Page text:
It must be that time of year where they're out in full force. We saw one while driving down the road yesterday also.....

Dolly Parton's Imagination Library

Babar Reading by Laurent de Brunhoff
Babar Reading

2 of my children are now signed up in this program. They receive a hardback book every month until they are 5 yrs old. The best part of the program - it's free!! We have already received The Little Engine that Could and Llama, Llama Red Pajama.
Is this program available to the preschoolers in your area?
Check their website at:

My little man on his Big Wheel

Sunday, June 22, 2008

Ellie is back from Horse Camp

Here is the plaque that Ellie made while at Horse Camp. She doesn't like it because she isn't smiling in the picture. She says that she had a great time though! She learned to saddle and ride a horse, learned all about horse parts, did Bible studies and memorized verses, did arts and crafts and got to stay in a cabin with a bunch of girls her age. What fun!

Friday, June 20, 2008

The Hug-A-Hero Doll

I am thinking of ordering one of these for each of the kids so that they have their own "daddy doll" to take with them, sleep with etc. while Andy is deployed. The neat thing is that he can record a message for them that goes into the doll. I think that this may help them deal with him being gone for such a long time. Has anyone else used one of these dolls during a deployment? If you would like to order one, their website is:

Update: I ordered the dolls and we love them! Check these two posts for pictures: The Hug-A-Hero Doll Part 2 and The Daddy Dolls Are Here!

Tuesday, June 17, 2008


I can hardly believe that she is almost a month old!! Time flies....

Money, Money, Money

Collage of One Hundred Dollar Bills by Paul Katz
Collage of One Hundred Dollar Bills

Where is all of our money going??

I filled up my gas tank last week and it came to EXACTLY $100.00. Wow, that was a shocker! It's not as if I can get a small, fuel-efficient vehicle with 5 kids. If anything, I actually need something bigger than my Expedition. We're cramped in there with all 7 of us and the double stroller. I can barely fit groceries in there!

Something always goes wrong when you buy a house. When we owned a house in Texas, the air conditioner went out and had to be completely replaced (in the middle of summer of course). Now that we live in Alaska, our boiler went out. We have already spent over $300 having things replaced on it last week (but of course they weren't the RIGHT things). Now a guy is coming today to replace a $500 part. I don't even want to know what it will come to with labor...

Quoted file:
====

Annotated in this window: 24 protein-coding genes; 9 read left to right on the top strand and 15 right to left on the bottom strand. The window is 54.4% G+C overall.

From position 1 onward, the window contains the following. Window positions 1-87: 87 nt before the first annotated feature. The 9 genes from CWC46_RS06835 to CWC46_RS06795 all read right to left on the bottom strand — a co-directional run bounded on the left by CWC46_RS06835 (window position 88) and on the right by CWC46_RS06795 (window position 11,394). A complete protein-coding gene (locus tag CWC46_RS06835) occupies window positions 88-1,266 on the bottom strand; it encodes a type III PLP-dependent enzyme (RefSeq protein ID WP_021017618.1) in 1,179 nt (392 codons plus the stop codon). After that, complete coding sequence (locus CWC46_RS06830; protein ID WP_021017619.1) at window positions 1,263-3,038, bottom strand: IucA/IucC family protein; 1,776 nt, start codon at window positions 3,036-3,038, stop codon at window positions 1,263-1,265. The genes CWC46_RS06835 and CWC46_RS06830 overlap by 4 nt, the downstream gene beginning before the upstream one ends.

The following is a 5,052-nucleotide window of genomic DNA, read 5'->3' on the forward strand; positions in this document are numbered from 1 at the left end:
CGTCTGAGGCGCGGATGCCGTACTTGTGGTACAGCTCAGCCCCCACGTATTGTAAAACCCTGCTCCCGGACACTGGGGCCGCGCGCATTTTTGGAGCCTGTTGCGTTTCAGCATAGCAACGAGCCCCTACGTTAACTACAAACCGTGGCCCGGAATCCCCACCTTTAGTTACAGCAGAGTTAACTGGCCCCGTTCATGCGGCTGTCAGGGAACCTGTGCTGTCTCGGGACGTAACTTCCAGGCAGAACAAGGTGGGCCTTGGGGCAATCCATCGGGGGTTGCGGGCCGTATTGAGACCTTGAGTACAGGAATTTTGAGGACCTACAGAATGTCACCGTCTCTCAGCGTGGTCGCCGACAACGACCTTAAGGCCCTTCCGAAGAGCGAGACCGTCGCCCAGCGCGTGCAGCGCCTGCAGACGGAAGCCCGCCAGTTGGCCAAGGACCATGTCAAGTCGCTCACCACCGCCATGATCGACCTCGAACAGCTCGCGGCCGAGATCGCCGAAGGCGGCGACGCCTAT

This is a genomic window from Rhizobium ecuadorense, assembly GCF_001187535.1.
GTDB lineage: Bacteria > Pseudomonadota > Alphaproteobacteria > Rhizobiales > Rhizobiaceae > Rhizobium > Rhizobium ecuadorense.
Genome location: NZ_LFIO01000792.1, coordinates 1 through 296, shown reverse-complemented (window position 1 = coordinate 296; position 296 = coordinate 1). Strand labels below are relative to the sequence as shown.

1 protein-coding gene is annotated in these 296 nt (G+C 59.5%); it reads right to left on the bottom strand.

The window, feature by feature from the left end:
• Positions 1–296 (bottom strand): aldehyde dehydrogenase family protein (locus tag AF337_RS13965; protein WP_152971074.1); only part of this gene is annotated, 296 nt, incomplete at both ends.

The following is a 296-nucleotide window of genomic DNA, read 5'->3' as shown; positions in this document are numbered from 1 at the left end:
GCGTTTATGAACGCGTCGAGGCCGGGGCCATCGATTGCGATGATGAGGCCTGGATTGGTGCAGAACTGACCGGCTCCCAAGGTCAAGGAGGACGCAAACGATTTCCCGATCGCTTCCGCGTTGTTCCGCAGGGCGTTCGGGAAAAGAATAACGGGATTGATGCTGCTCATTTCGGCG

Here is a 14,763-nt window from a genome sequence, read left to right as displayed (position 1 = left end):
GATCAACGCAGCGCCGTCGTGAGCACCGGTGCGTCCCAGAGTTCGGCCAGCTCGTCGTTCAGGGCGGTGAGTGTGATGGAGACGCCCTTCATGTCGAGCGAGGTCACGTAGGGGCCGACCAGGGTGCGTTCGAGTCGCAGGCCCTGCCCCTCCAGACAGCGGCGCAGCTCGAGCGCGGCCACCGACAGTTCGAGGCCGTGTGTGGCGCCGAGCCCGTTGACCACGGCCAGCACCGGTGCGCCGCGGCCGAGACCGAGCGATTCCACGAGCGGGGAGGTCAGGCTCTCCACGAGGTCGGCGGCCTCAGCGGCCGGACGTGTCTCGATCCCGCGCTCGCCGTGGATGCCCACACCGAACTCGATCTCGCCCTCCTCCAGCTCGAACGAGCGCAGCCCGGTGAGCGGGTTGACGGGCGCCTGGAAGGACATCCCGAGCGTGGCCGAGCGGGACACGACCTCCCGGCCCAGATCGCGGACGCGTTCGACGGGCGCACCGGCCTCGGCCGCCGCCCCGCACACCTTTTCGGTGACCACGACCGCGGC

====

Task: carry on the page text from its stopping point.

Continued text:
I had to take my vehicle in today to get a bunch of little things fixed on it. The warranty expires soon and I would hate to let it run out without getting them fixed. We are also getting a tune-up since Andy is deploying soon and I really don't want anything to go wrong with it while he's gone. I envision me stuck on the side of the road with 5 kids when it's negative 40 degrees out this winter. Doesn't sound pleasant to me :( Anyway, I don't know how much the tune-up will cost, but it has to be done....

Along with the climbing cost of gasoline is the cost of heating oil (which is how our house is heated). Last year they came and filled our tank 4 times. Each time it was an average of 320-340 gallons. The first three times I payed $900. By the time it was filled the last time, prices had climbed enough that I had to pay $1200 for the same amount. I checked the current prices, and I would be paying over $1500 for the same amount now. My tank won't have to be filled again until fall, but what if the prices go up again? As it stands now, I will be paying at least $1500 4 times next winter. YIKES! This is on top of a $170-$200 electric bill every month. I just got my electric bill today. They included an insert which explained why our bill is going up an average of $25 starting this month. Great!

I don't know how people afford to live here long term. We are military and only here for 2 more years. We get COLA to live here since it is more expensive to live up here, but it doesn't cover close to the extra money we have spent to live here. Besides the outrageous utilities, we had to completely outfit our entire family in winter clothing (we were in CA last) and we had to winterize both of our vehicles.

I have had my kids in various classes throughout the year - dance, gymanstics, swimming, girl scouts, yoga, etc. I have been lucky enough to usually be able to drop my daughter off at dance (which she had 3 nights a week) and my husband would pick her up on his way home from work. He will be deploying this fall and I will either have to run home for 30 minutes and then come back and get her, or else I will be waiting in the parking lot (with the car running in the winter). Either way, I will be eating up lots of very expensive gas. I am going to have to seriously think about what classes I am going to let them take this next school year :(

Everything is really starting to add up.........

I wish I had a green thumb...

and some more time. We moved into this house about a year ago and I have really wanted to get the greenhouse up to speed and full of plants. I would love to grow my own tomatoes, cucumbers, strawberries, flowers and herbs. Unfortunately, there isn't much of anything in there yet and it's already halfway through June. Last May/June I was still busy unpacking and getting the house set up. This May/June I have a newborn baby and not enough arms :)